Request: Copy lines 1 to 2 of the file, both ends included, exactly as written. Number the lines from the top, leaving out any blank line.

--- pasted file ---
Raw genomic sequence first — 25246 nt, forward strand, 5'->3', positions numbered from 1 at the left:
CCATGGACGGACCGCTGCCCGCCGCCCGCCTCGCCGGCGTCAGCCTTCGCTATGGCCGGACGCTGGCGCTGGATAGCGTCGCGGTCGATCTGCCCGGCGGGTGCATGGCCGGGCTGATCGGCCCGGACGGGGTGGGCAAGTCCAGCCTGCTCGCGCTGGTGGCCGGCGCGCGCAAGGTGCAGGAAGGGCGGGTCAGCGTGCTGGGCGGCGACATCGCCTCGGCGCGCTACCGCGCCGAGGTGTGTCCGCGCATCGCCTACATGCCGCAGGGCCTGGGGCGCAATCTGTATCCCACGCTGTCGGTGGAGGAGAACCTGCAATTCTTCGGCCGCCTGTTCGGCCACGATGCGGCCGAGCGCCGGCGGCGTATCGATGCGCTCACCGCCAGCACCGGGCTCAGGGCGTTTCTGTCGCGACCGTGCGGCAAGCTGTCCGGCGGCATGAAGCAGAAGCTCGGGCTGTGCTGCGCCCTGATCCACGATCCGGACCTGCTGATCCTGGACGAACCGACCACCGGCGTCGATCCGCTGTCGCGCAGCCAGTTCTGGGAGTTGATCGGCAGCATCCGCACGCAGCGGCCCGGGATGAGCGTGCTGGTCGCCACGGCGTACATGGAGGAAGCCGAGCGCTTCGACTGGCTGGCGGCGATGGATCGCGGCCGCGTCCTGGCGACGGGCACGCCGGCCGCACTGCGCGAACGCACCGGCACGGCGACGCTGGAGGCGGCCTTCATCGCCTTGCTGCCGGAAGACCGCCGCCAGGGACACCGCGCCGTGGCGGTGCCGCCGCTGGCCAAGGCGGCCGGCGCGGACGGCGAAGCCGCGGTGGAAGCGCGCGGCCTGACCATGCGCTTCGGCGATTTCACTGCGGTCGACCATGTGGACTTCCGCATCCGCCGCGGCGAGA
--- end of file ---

Raw genomic sequence first — 25246 nt, forward strand, 5'->3', positions numbered from 1 at the left:
CCATGGACGGACCGCTGCCCGCCGCCCGCCTCGCCGGCGTCAGCCTTCGCTATGGCCGGACGCTGGCGCTGGATAGCGTCGCGGTCGATCTGCCCGGCGGGTGCATGGCCGGGCTGATCGGCCCGGACGGGGTGGGCAAGTCCAGCCTGCTCGCGCTGGTGGCCGGCGCGCGCAAGGTGCAGGAAGGGCGGGTCAGCGTGCTGGGCGGCGACATCGCCTCGGCGCGCTACCGCGCCGAGGTGTGTCCGCGCATCGCCTACATGCCGCAGGGCCTGGGGCGCAATCTGTATCCCACGCTGTCGGTGGAGGAGAACCTGCAATTCTTCGGCCGCCTGTTCGGCCACGATGCGGCCGAGCGCCGGCGGCGTATCGATGCGCTCACCGCCAGCACCGGGCTCAGGGCGTTTCTGTCGCGACCGTGCGGCAAGCTGTCCGGCGGCATGAAGCAGAAGCTCGGGCTGTGCTGCGCCCTGATCCACGATCCGGACCTGCTGATCCTGGACGAACCGACCACCGGCGTCGATCCGCTGTCGCGCAGCCAGTTCTGGGAGTTGATCGGCAGCATCCGCACGCAGCGGCCCGGGATGAGCGTGCTGGTCGCCACGGCGTACATGGAGGAAGCCGAGCGCTTCGACTGGCTGGCGGCGATGGATCGCGGCCGCGTCCTGGCGACGGGCACGCCGGCCGCACTGCGCGAACGCACCGGCACGGCGACGCTGGAGGCGGCCTTCATCGCCTTGCTGCCGGAAGACCGCCGCCAGGGACACCGCGCCGTGGCGGTGCCGCCGCTGGCCAAGGCGGCCGGCGCGGACGGCGAAGCCGCGGTGGAAGCGCGCGGCCTGACCATGCGCTTCGGCGATTTCACTGCGGTCGACCATGTGGACTTCCGCATCCGCCGCGGCGAGA